WASHINGTON — Rep. Tom Coburn (R-Okla.) blasted NBC on Tuesday for airing a slightly edited version of Academy Award winning “Schindler’s List,” which he said brought television “to an all-time low with full frontal nudity, violence and profanity.”
Coburn said NBC’s decision to air “Schindler’s List,” which was watched by 65 million people Sunday night, “should outrage parents and decent-minded individuals everywhere.”
The movie tells the story of Oskar Schindler, who saved more than 1,000 Jews from extermination in Nazi death camps by putting them to work in his factory and later moving them by train to his hometown in Czechoslovakia. It has been widely used in schools to teach students about the horrors of the Holocaust during which 6 million Jews were put to death at the hands of Nazis. “Schindler’s List” won seven Oscars, including best picture and a best director statue for helmer Steven Spielberg.
“I just wonder if Congressman Coburn is aware that there was a Holocaust; that millions of people died; and it’s not something anybody should ever forget,” said a shocked NBC West Coast prexy Don Olhmeyer, adding, “NBC is extremely proud of its presentation of this unique award- winning film.”
The airing of “Schindler’s List” has been praised by others in Washington, including FCC chairman Reed Hundt, who congratulated NBC Monday. In a speech to the National Assn. of Broadcasters, Hundt said, “NBC’s uninterrupted broadcast of ‘Schindler’s List’ last night showed us again the power and glory of broadcast TV.”
But Coburn apparently disagreed, saying, “I cringe when I realize that there were children all across this nation watching this program. They were exposed to the violence of multiple gunshot head wounds, vile language, full frontal nudity and irresponsible sexual activity.”
“We think that Congressman Coburn’s statement should send a chill through every intelligent and fair- minded person in America,” Ohlmeyer said Tuesday. “This is exactly what we find frightening about the ‘helpful hand’ of the government interfering with television programming decisions.”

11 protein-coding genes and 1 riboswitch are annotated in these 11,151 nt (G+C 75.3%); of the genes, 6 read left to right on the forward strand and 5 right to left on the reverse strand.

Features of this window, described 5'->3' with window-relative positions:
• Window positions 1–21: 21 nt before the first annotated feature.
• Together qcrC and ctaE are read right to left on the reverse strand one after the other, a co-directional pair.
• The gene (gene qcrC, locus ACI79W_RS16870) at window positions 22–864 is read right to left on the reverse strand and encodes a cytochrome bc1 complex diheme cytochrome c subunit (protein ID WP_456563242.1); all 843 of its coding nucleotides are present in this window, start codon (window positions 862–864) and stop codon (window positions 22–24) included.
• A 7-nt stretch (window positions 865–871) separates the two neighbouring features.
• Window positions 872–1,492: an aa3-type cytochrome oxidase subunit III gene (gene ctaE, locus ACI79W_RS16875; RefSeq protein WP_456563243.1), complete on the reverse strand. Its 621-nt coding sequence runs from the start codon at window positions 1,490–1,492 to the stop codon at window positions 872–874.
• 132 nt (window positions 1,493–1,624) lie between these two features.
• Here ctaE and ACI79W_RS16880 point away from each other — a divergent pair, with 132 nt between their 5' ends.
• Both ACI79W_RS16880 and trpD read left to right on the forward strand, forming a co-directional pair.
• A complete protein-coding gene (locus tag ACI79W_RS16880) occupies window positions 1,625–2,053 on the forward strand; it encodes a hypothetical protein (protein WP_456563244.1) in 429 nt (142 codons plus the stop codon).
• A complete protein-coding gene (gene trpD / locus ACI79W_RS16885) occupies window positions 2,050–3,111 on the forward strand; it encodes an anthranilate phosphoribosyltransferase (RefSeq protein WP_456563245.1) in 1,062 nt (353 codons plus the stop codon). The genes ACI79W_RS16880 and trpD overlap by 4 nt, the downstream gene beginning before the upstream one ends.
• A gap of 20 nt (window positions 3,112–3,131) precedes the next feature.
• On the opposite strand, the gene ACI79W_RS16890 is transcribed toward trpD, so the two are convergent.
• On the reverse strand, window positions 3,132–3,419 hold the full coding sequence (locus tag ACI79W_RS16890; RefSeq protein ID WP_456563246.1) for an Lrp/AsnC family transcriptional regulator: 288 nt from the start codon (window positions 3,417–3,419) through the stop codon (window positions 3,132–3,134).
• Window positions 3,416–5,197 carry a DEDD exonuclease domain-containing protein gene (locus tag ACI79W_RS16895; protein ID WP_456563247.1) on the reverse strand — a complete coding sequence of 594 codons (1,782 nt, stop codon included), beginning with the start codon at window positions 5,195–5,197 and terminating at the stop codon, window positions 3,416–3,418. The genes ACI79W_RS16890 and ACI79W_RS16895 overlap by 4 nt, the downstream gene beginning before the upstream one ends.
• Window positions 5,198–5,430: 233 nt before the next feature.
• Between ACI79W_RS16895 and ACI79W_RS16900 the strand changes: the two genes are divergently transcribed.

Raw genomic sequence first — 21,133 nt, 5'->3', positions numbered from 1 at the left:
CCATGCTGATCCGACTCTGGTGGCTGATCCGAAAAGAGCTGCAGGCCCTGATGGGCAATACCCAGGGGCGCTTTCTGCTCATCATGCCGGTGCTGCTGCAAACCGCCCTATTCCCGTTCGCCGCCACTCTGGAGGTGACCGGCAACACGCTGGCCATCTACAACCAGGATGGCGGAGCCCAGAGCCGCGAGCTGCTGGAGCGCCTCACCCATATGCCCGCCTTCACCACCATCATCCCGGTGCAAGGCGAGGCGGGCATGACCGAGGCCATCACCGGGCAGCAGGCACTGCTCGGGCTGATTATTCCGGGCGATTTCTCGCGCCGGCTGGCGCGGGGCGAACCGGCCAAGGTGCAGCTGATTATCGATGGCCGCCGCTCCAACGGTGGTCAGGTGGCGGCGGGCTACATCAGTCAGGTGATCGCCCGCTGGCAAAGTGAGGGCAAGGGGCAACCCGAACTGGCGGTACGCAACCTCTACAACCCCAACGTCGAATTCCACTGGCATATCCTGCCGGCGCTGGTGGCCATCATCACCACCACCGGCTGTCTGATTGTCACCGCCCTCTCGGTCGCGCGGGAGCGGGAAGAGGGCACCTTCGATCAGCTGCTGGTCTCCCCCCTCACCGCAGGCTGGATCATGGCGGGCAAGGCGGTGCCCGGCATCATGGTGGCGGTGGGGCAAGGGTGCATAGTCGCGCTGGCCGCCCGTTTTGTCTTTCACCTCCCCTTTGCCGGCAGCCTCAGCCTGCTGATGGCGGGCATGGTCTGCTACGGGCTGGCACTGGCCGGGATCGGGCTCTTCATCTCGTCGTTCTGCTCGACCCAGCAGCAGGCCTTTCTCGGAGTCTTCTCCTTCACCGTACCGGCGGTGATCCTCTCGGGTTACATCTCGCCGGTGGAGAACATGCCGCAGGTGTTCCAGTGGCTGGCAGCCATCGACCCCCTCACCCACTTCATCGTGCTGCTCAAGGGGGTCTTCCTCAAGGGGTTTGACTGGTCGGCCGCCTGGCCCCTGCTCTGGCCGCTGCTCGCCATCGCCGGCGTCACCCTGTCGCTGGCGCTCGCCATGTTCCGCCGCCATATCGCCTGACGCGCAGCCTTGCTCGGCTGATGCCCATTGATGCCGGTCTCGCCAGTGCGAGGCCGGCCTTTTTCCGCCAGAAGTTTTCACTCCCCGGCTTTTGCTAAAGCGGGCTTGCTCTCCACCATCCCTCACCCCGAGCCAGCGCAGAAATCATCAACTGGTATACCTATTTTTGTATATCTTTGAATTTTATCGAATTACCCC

Sen. Alfonse D’Amato (R-N.Y.) called Coburn’s statement “shocking.” “To equate the nudity of Holocaust victims in the concentration camp with any sexual connotations is outrageous and offensive,” said D’Amato.
“Schindler’s List” was one of the first programs to be tagged with the TV-M rating, which the television industry’s new content code uses for adult-oriented programming.
But Coburn suggested the TV-M rating was used as a shield by NBC to air a movie that he considered to be vulgar. Of the rating system, Coburn said, it “only encourages the airing of more sex and violence” on television.
Coburn apparently is already feeling the heat. In a statement released late Tuesday, he stated, ” ‘Schindler’s List’ was an excellent and informative program that should not have been aired on a network” where it was viewed by kids.
Last year, Coburn introduced an amendment that would have killed the provision of the Telecommunications Act of 1996 that urged the industry to create a voluntary rating system.
Although he opposed the V-chip a year ago, he is scheduled to appear with Rep. Ed Markey (D-Mass.) at a press conference today to announce his support for legislation that calls on the industry to implement a tougher content-based code.
The bill will be the House version of legislation already introduced in the Senate by Sen. Ernest Hollings. The measure would effectively ban violent programming between 6 a.m. and 10 p.m. unless the program has a content-based label.
Coburn, Markey and others say the television industry’s age-based system does not provide parents with enough information about specific shows.
There are at least two other press conferences scheduled today on Capitol Hill to criticize the ratings system. Coburn is the only member of Congress who publicly attacked NBC for airing “Schindler’s List.” Congress will hold its first hearing on the new rating system Thursday.